I’ve been in post-secondary school for a while now and I’m sure many students can relate when I say that being in school has meant sacrificing some of my own creative projects for school projects, studying for tests, and *certain* mandatory classes that haven’t exactly peaked my interest. In high school, I was able to break up some of the more mundane classes by taking photography, graphic design, and visual arts classes. But since going to University, I’ve definitely lacked the time and dedicated space to keep up with my art and other creative projects. My passion for art never faded per se—but I’ve found myself constantly putting art on the sidelines as business classes, research projects, and essay writing took priority. Aside from art, I’ve always been interested in writing—which luckily, I’ve been more successful at making time for throughout University by freelancing and completing a journalism internship during the summer. But still, these two creative passions are part of what went into the decision to move away from the city. The town I’m planning on moving to is filled with independent artisans whose craft is bound to inspire me. To add to being surrounded by inspiration, being in a new place will take me far outside my comfort zone and provide a space where life isn’t so busy (as it often is in Toronto). I will be able to spend slow days improving on my craft, focusing on my creative projects I’ve always dreamed of doing but have always gotten added to them “later” list, writing more freelance articles, and illustrating.
Probably the main reason I decided to move so far away from home is because I am simply in need of independence. I’ve lived in the same city in the suburbs of Toronto for my entire life. When I went to University, that didn’t change—to save money and because public transit is relatively straightforward (though long) to take from my house to campus, I chose to live at home during school and commute instead. While living at home has had its benefits, including but not limited to the home cooked meals and coming home at the end of a long day to spend time with my family (we’re all very close), at 23, I’ve certainly felt “ready” to have my own place for a while now. I recognize that for many fellow twenty-somethings, living away from home may not be realistic or even possible, but it’s something that I feel is necessary for my self-growth.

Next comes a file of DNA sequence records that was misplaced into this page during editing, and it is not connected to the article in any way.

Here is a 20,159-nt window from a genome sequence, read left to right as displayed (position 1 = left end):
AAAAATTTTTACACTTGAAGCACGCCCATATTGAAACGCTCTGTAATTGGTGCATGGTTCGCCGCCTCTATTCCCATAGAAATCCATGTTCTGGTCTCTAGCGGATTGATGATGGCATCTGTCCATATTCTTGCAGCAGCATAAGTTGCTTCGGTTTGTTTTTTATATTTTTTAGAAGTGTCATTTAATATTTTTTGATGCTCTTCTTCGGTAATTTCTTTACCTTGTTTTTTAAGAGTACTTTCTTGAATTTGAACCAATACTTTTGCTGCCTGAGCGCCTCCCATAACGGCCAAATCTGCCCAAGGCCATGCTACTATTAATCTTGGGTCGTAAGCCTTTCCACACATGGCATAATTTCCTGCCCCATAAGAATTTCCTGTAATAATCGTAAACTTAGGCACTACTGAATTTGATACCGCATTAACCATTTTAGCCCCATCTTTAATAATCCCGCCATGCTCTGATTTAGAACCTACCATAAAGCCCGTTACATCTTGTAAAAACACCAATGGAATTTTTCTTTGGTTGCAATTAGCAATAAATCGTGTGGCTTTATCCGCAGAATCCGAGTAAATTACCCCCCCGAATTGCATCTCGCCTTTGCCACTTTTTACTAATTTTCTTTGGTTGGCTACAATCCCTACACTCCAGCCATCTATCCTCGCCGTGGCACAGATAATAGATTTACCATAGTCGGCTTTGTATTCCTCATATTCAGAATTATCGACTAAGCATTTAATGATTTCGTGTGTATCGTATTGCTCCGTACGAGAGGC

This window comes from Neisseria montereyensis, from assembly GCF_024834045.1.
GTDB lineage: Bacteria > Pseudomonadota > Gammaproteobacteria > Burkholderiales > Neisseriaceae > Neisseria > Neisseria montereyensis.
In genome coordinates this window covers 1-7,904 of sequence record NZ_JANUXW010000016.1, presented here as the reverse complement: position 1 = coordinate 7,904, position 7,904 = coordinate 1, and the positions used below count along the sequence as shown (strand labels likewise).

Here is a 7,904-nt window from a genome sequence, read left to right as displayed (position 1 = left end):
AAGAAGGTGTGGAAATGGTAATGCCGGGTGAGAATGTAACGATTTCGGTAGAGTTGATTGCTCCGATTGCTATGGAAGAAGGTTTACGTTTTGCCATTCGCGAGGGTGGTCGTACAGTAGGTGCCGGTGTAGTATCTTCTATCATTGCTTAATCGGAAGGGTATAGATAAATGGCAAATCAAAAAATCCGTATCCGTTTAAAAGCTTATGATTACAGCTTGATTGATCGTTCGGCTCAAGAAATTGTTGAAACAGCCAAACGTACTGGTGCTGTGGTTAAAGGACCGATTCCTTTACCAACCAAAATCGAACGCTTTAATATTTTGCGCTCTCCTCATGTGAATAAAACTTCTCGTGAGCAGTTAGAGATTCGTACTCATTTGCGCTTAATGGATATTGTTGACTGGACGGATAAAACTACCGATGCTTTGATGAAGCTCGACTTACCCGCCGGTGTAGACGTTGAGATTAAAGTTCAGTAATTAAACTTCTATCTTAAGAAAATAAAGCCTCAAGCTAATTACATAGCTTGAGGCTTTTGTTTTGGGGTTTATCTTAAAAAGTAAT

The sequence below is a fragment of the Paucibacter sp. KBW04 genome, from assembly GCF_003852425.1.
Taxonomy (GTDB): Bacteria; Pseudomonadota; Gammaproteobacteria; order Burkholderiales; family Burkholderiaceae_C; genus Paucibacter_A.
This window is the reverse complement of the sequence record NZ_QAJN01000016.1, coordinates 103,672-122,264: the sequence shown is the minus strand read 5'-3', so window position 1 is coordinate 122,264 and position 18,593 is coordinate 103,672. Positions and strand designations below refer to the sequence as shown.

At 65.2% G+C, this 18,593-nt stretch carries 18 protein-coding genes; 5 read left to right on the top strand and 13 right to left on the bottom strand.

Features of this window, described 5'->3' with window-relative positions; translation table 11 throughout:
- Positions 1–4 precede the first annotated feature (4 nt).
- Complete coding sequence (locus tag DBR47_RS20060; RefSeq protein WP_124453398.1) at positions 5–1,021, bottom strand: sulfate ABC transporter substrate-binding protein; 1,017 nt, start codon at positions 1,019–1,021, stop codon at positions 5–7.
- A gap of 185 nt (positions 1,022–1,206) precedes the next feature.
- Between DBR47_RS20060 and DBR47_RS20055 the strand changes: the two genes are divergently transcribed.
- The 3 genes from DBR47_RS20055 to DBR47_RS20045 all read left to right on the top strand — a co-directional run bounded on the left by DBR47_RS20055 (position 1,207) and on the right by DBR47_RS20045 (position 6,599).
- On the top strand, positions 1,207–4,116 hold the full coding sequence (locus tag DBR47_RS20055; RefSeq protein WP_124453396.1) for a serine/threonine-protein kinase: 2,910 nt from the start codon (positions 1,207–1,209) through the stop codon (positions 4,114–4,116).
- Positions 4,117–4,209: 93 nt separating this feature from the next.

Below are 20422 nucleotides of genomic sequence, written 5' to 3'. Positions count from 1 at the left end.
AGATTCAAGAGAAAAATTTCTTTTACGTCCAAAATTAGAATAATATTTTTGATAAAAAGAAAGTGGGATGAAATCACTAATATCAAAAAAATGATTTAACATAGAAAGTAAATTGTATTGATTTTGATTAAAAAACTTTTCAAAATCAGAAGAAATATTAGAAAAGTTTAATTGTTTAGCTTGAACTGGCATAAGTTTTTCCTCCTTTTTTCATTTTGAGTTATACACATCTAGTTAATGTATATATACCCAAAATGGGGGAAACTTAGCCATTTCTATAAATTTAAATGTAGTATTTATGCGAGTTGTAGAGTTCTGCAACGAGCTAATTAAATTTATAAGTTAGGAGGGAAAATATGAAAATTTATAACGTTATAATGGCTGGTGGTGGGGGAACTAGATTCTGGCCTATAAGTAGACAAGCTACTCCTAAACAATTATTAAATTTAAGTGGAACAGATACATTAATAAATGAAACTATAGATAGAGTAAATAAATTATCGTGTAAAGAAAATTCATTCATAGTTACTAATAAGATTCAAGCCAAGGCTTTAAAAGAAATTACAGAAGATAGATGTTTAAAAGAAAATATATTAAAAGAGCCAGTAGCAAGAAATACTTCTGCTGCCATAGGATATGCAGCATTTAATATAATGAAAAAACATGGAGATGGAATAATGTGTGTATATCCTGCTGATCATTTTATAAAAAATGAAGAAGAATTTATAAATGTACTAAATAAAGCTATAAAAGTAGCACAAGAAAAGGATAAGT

Almost always, the first thing people ask me when I say I’m moving is “aren’t you going to be lonely all by yourself out there?”—especially when I fuel their concerns by mentioning that I’ve never lived away from home before. My answer is yes; of course I’ll be lonely. As frightening as the idea of being alone is, learning to be lonely and at peace in my own company is something that I’m looking forward to in hopes that it’ll help me discover my personal interests and hobbies, who I am, and what I want to do apart from external influences and pressures—which I think is especially important at this pivotal time in my life where I’m on the verge of making big life and career decisions. I want to make sure those decisions are for me and my own happiness.
I think what all of these hopes for my move come back to is just wanting a change of pace so I can give myself space to do the things that are important to me, discover myself, and experience true independence. I have loved attending school and working in the city throughout the last few years. The fast-pace makes me feel productive and inspired, and there’s always something interesting to do. But as stimulating and intriguing the city can be, it can also just be *a lot*. The more time I spend in the city without taking a proper break, the more I feel overwhelmed and burnt out from the crowded streets and the pressure of always being “on.” I could have realistically achieved my other goals closer to home, but I chose the East Coast, where life feels a little slower and more relaxed, specifically because of its sharp contrast to Toronto. As someone who admittedly gets easily stressed and is naturally a little anxious, being surrounded by nature, the water, and taking things slow makes me feel more centred and grounded. It’s not to say that the city is “bad,” but trading in its hustle and oftentimes greyness for somewhere more connected to the Earth is a change that I’m looking forward to. Not only do I want to free up the space to be creative and gain some independence, but it’s also for some overdue self-care.